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Optimizing for git - iameven.com

- Even Alander

I've run into a huge git repo trap a couple of times where I just end up deleting my git repo to initialize a new one just to avoid getting into rebase.

Git works (in my simplistic view) by taking all the files in a directory storing them all in blob of some sort and store differences between changes in new blobs. This is awesome, all the versions of all the code is kept for every commit, creating a story of all the changes. This also means deleted code is still in git as the changes are stored, and the code is still there in an earlier blob. Rebase allows changing this history but it is sort of complex.

I use git for publishing this page, and everything that goes on line was kept in this repository. Since i build the page using a static site generator there is also some duplication happening. Git does a fairly good job of compressing and as long as the content is just text, I can generally ignore this. Without thinking about this too much I added all my media files; images, music and videos.

I noticed it took a while to publish, and found some commands to see how large the repository was.

$ du -hs .git
289M    .git
$ git gc
Counting objects: 3151, done.
Delta compression using up to 2 threads.
Compressing objects: 100% (2084/2084), done.
Writing objects: 100% (3151/3151), done.
Total 3151 (delta 1379), reused 626 (delta 323)

The network transfer was never too bad since git only uploads the difference (adding a video could take some time), but all the files get copied into a docker images which did take some time. The whole folder was essentially more than the double of 289MB, because the media folder was both in the src, and publish directory. This was hugely wasteful and I'm a sucker for optimization.

aws S3

amazon web services S3 (Simple Storage Service) is a really popular service for storing content for the web. Good uptime, great speeds and pretty cheap. I've looked into it before but found it a bit complicated to get it set up. Usually I gave up when I started struggling with access rights and such and not being sure if it's my code that is wrong or my settings at aws.

There is, I found, a grunt tool for s3: grunt-aws-s3.

// grunt.initConfig ({ ...
aws_s3: {
options: {
    accessKeyId: '<%= aws.AWSAccessKeyId %>',
    secretAccessKey: '<%= aws.AWSSecretKey %>',
    region: 'eu-central-1',
    uploadConcurrency: 5,
    downloadConcurrency: 5,
    bucket: 'iameven',
    differential: true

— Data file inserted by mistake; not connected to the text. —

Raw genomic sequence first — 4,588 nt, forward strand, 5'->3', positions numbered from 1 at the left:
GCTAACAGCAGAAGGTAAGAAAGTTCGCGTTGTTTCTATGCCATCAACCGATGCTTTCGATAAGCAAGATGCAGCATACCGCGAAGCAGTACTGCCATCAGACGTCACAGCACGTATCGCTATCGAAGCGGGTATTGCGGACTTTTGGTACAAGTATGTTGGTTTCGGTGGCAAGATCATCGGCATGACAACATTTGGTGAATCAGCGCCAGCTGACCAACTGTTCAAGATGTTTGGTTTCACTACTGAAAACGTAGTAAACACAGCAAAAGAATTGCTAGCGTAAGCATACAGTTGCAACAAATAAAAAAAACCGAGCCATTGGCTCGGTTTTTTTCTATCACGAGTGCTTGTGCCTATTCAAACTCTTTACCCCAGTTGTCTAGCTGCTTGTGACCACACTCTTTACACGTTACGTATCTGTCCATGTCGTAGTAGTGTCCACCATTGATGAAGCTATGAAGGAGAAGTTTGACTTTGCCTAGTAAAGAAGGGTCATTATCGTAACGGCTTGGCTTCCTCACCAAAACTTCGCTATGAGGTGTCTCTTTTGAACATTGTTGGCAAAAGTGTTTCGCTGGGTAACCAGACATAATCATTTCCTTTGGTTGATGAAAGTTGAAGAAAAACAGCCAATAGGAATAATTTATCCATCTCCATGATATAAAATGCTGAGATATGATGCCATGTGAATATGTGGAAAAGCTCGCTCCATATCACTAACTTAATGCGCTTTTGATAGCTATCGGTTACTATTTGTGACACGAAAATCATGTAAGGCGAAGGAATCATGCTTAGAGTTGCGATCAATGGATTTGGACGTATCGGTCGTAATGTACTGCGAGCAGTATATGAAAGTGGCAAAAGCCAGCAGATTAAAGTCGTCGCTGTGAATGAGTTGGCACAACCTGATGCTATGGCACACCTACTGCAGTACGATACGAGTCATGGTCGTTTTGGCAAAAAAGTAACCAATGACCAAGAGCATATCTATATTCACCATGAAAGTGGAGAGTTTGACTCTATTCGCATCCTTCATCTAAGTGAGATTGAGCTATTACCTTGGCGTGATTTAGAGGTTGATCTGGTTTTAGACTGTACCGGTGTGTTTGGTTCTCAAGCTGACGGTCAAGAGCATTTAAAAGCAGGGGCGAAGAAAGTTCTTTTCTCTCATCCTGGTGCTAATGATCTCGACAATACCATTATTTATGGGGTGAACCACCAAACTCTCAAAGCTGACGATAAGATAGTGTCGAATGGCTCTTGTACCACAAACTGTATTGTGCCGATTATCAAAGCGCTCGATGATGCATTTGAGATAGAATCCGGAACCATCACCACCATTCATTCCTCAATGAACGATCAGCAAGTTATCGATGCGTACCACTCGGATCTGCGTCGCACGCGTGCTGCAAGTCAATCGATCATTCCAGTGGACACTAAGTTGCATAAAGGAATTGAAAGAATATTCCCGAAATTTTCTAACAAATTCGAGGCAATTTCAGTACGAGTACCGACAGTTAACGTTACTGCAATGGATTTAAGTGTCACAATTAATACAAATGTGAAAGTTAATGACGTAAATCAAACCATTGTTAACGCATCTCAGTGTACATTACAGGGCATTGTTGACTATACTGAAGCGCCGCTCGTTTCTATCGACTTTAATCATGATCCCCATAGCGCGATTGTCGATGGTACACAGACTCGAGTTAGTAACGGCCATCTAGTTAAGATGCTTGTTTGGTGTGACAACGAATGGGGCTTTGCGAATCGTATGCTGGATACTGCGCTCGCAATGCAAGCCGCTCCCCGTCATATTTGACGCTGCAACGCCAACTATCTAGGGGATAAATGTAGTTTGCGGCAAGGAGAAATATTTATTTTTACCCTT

up: {
    files: [
        { expand: true, cwd: './media/', src: ['**'] }
down: {
    files: [
        { cwd: './media/', dest: '/', action: 'download' }

I get my keys from a separate json file, which I don't include in git to keep my storage safe (I do need to keep the file safe and duplicate though, and since my repo is private i could just use git I think, it is not recommended though). Region is Frankfurt, written in amazon zone speak, I think mainland Germany beats island Ireland, but I'm not sure. upload and download concurrencies are simultaneous operations, It's fast enough at 5, not sure if I need it though. Bucket is my storage location which is just a string, included in the URL. The real magic here happens with the differential flag, which makes sure only new and changed files are either up or downloaded, saving me bandwidth.

I've created two task, up when I've added something and down for when I need to sync up if working at a different computer. Sort of like how I do an npm and bower install to avoid having all those files in my repository.

End results

$ du -hs .git
928K    .git
$ git gc
Counting objects: 284, done.
Delta compression using up to 4 threads.
Compressing objects: 100% (162/162), done.
Writing objects: 100% (284/284), done.
Total 284 (delta 74), reused 271 (delta 70)

As I said, I just deleted my whole .git folder to avoid doing the rebase work required, loosing all my history in the progress, but I do think it was worth it. Removing the duplicate media folder reduced my .git folder from 281MB to 928KB, and objects from 3151 to 284. Network transfers are now negligible, and build times on the server heavily reduced.

Digging through old files Post stats 2014